As provided in the definition of “useful occupation” — “homemaking is a useful occupation when it is performed in a household that includes
one or more persons other than the one performing the household duties.”
The term “homemaking,” for purposes of Disability Assistance, is defined as follows:
Homemaking involves ability to carry the home-management and decisionmaking responsibilities
and to provide essential services within the home for at least one person in addition
to one's self. Homemaking may be generally divided into manipulative skills and managerial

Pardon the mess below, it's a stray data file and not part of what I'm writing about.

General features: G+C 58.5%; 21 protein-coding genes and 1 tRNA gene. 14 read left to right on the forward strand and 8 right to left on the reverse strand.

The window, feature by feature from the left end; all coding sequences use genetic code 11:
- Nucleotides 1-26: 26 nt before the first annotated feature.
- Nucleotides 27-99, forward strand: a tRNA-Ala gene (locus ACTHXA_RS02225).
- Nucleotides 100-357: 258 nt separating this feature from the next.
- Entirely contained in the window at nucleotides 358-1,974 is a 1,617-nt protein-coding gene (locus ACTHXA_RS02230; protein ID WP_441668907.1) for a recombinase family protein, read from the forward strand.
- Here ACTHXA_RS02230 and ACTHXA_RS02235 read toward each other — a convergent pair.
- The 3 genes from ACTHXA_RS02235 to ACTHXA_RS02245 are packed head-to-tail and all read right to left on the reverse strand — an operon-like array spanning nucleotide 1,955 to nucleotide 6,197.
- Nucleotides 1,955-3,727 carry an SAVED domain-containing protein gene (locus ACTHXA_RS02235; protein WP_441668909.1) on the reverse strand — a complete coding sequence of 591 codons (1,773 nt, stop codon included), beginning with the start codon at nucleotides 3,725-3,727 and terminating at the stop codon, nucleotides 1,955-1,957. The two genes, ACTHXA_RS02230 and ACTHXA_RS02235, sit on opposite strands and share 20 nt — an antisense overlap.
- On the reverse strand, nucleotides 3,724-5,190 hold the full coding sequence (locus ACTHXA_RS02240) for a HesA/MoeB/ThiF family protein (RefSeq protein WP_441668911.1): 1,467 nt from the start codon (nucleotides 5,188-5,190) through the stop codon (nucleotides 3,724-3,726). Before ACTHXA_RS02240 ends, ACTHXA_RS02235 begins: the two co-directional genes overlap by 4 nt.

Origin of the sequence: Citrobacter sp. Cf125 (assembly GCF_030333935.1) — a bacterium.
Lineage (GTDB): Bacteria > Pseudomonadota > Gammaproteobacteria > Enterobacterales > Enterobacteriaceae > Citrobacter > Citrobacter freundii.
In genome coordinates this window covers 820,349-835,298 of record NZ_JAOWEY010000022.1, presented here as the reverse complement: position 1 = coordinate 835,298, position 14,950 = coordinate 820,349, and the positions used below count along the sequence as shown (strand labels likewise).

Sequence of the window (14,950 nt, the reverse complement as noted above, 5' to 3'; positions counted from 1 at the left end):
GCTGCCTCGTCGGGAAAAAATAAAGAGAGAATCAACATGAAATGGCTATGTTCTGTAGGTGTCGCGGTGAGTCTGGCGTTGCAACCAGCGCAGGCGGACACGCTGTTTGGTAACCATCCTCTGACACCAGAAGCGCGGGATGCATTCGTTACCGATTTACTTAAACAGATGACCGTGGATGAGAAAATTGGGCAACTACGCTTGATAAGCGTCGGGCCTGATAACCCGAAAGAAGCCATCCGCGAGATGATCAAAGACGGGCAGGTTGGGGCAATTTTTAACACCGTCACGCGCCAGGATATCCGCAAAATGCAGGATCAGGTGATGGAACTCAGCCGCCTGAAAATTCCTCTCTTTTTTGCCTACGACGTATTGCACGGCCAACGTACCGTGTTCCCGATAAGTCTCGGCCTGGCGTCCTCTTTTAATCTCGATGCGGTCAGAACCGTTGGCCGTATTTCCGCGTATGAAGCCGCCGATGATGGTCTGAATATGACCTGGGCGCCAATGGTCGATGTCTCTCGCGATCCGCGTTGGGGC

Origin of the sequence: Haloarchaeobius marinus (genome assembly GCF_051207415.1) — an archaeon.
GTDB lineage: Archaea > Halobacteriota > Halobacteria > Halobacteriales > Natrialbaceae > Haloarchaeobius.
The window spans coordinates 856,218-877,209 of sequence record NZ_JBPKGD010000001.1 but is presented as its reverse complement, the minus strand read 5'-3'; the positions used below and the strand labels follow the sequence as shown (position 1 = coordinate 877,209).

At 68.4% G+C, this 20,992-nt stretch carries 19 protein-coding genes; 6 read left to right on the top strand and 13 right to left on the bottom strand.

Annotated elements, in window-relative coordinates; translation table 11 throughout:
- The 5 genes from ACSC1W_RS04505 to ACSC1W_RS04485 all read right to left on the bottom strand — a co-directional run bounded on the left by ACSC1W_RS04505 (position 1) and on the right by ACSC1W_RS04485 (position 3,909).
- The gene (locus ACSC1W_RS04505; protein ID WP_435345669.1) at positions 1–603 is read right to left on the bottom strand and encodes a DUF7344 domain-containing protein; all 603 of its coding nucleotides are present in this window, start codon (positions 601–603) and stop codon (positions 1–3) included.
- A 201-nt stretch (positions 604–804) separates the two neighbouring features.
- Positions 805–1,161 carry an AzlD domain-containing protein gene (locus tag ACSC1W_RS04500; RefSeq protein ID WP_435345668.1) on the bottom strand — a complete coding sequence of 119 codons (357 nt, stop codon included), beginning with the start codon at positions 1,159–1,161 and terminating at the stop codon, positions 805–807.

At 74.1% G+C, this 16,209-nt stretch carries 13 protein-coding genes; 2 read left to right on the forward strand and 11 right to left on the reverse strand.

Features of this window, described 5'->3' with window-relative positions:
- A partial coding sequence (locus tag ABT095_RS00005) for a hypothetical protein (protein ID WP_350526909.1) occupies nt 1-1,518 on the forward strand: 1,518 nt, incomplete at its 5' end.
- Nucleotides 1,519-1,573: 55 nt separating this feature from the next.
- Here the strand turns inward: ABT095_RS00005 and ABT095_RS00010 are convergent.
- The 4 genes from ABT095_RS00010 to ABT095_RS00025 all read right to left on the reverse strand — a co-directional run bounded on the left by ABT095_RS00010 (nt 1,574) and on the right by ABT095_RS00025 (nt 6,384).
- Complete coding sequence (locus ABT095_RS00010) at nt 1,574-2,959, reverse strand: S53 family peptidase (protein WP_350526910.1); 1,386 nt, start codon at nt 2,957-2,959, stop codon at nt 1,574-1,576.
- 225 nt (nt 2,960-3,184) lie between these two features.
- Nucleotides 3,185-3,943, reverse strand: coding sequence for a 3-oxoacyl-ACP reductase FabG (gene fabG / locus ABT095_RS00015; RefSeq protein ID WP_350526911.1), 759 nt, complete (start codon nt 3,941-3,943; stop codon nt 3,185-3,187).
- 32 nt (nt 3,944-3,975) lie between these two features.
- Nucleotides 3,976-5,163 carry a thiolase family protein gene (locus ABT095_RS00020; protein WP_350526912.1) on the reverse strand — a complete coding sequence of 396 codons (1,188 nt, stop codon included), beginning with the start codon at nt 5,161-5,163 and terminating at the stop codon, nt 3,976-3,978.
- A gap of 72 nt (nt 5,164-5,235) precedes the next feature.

Manipulative skills include food preparation and services; cleaning and care of the
home; washing and ironing clothes and household linens; care and repair of clothes
and linens; feeding, bathing and dressing children and caring for adults who are invalids.
Managerial skills include the ability to manage household expenditures, and to plan,
decide, select and purchase the food, clothing, household supplies and furnishing
for the family. Social decisions include the ability to supervise the health care,
to direct the education and to give social direction to the family, and to direct
the training of young children.
If a person is not able to perform a significant combination of these manipulative
and managerial activities on a routine basis with little or no supervision or help
from others, then a finding of permanent and total disability (in relation to the
issue of homemaker) is authorized.